Activists said the government had failed to address the problems of such students. “The government has many schemes for such children on paper, but can’t implement them for lack of funds,” said Farida Lambay, founder-director of Pratham, an NGO. Making matters worse, government-run and municipal schools do not offer seamless education even at the elementary level. While the RTE Act stipulates that elementary education is from Class 1 to Class 8, most civic schools only teach till Class 7. 
“Many children do not bother to secure admission or end up not attending another school after completing Class 7 as they cannot afford to pay the fees or the schools are far away from their homes,” said Anil Bornare, secretary of the Maharashtra State Teachers Association.
To solve this problem, the RTE Act stipulates the revision of the elementary education cycle to bridge the gap. The government had announced that they will reshuffle classrooms so that all schools teach till Class 8. More than 82,000 schools were surveyed for this purpose in 2012, but no concrete steps have been taken yet. The latest GR issued by the government has not made any changes in the elementary cycle.
Also, there are no strong mechanisms in place to monitor children’s admission, attendance or whether they complete their elementary education. “According to the [RTE] Act, teachers are supposed to keep an eye on children who have been absent for a long time. They are supposed meet the parents and ensure that the children are brought back to school,” Bornare said. But teachers are bogged down with their teaching duties and other work such as elections and census, leaving little time to monitor students, he added.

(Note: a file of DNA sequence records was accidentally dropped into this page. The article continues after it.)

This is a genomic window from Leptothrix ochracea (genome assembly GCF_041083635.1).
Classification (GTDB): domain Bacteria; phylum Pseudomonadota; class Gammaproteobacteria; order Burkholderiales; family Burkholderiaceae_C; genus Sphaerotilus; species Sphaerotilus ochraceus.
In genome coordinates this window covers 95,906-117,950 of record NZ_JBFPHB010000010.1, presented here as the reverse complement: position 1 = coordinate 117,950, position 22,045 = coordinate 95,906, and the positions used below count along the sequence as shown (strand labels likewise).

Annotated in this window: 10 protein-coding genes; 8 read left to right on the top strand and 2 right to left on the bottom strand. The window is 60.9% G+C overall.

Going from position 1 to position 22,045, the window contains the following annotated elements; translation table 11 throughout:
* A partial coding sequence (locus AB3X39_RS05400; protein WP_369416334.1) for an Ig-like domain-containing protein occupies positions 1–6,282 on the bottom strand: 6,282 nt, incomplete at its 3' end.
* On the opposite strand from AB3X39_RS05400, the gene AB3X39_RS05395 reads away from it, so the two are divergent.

Free hostels could keep childrenin school

Mumbai: More free hostels could help bring down the dropout rate for children of migrant workers.
While there are 13 such hostels run by the Sarva Shiksha Abhiyaan for elementary schools in the state, Mumbai does not have a single one.
Residential schools in place are the Kasturba Gandhi Bal Vidyalayas (KGBV) for girls belonging to economically and socially weaker sections studying in the upper-primary level.
But hostels for children in elementary schools are the need of the hour.
“Migration affects the child’s education. The families cannot afford to enroll the child in a school each time they migrate and even if they do, there is no way to guarantee continuity in education. We need to build many free residential hostels for these children,” said a senior education official from the SSA, Mumbai division.
The official said the SSA had proposed building such hostels in the city, but they were denied permission by the Brihanmumbai Municipal Corporation (BMC). “The BMC rejected the proposal citing lack of funds. However, we are still in talks with the civic body over it,” the official added.
Even the Right to Education Act (2009) does not cover boarding schools or residential schools. “Such schools are out of the purview of the act, so there is no pressure on the government to build them. They are being completely neglected,” said Jayant Jain, president of the Forum For Fairness in Education, a city not-for-profit that takes up such causes.
Unfortunately, some of the hostels that do exist in Maharashtra are in a pitiable state as allotted funds are being misused, claims Jain. The forum had filed a PIL last year, alleging a Rs75-crore scam in the temporary accommodation under the SSA scheme at Jawahar in Thane district.
The NGO took up the matter when one of the respondents to the petition, Kavita Pandhare, an extension officer in the department of education, was appointed to investigate the issue.
“Pandhare had only two days to investigate and found out that there were no schools in the addresses provided by SSA. In some places there were buildings constructed for hostels, but no provisions inside the buildings, and in one school there were only 12 students, all of whom were bogus,” added Jain.
He said that the calculations proved that funds up to Rs75 crore shown as spent on the project had been misappropriated by government officials.

‘Why would kids want to go to such schools?’
Mumbai: More than 90% schools in the state do not have 10 basic facilities listed as mandatory under the RTE Act, including separate toilets for girls and boys, safe drinking water and playgrounds.
In fact, many schools in the state do not even have five of the ten provisions, a report by Unicef pointed out.